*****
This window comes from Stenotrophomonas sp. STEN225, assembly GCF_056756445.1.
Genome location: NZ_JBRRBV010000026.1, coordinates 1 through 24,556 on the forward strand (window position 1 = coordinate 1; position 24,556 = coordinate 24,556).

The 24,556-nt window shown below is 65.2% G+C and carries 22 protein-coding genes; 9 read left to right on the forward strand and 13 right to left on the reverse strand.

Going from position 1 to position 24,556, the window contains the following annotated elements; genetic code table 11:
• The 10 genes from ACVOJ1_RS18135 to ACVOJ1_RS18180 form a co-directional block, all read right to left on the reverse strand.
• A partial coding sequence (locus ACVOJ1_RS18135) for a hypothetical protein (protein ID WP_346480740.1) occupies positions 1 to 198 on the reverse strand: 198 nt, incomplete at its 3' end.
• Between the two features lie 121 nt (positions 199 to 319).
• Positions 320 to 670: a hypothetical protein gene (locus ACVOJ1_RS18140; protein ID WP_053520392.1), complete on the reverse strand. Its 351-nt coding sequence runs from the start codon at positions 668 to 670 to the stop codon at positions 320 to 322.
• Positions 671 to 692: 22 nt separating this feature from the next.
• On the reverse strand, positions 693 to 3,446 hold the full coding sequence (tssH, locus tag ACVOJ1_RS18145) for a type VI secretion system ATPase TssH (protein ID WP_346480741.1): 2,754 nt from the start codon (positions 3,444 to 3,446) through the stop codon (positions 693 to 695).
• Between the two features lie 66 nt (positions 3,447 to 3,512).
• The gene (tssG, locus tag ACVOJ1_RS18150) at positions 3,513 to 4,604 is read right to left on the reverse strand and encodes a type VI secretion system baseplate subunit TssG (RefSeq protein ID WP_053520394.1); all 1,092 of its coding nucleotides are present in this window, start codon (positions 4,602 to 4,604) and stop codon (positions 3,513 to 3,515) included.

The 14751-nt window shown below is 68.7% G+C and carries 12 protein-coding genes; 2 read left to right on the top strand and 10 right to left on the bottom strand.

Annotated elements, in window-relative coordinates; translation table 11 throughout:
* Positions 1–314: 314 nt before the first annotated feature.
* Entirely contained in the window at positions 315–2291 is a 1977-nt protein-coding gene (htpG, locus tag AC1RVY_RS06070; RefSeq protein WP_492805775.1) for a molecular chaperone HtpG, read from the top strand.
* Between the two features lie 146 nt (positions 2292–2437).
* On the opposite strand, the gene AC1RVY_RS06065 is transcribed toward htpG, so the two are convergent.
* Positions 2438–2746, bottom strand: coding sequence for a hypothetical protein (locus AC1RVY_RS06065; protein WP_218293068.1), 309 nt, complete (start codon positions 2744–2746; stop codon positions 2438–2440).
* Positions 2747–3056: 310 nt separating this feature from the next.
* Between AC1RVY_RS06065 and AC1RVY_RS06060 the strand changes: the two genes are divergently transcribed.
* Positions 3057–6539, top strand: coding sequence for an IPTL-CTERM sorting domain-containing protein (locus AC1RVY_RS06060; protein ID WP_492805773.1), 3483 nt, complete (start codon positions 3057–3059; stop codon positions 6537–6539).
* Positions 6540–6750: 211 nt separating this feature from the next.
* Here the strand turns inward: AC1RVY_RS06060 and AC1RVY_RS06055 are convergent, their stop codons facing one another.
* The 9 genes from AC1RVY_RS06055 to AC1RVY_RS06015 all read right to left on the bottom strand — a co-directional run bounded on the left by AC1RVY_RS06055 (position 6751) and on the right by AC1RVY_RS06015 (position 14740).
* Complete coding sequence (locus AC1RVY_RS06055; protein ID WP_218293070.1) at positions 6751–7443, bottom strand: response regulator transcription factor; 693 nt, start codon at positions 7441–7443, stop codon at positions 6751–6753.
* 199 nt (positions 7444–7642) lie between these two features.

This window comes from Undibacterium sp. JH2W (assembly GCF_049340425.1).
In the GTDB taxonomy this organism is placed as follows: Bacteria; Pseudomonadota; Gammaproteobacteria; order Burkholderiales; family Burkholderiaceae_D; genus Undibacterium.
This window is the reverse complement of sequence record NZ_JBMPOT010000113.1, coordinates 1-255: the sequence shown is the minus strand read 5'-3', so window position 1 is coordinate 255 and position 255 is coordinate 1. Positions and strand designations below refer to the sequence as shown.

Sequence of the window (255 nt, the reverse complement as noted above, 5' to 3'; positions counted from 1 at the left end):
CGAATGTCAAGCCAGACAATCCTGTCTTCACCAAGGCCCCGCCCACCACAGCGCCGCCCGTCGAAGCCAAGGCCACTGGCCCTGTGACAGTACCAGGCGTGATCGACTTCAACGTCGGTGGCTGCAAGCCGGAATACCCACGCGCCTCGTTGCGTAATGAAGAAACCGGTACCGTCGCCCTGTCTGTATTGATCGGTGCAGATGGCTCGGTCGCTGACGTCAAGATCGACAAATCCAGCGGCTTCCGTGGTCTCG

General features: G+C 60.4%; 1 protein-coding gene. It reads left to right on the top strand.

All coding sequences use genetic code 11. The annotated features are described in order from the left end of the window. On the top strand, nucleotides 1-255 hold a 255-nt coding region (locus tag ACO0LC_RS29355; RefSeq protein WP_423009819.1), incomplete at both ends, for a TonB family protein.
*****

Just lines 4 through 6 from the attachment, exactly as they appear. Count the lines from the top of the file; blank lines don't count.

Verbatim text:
Going from position 1 to position 24,556, the window contains the following annotated elements; genetic code table 11:
• The 10 genes from ACVOJ1_RS18135 to ACVOJ1_RS18180 form a co-directional block, all read right to left on the reverse strand.
• A partial coding sequence (locus ACVOJ1_RS18135) for a hypothetical protein (protein ID WP_346480740.1) occupies positions 1 to 198 on the reverse strand: 198 nt, incomplete at its 3' end.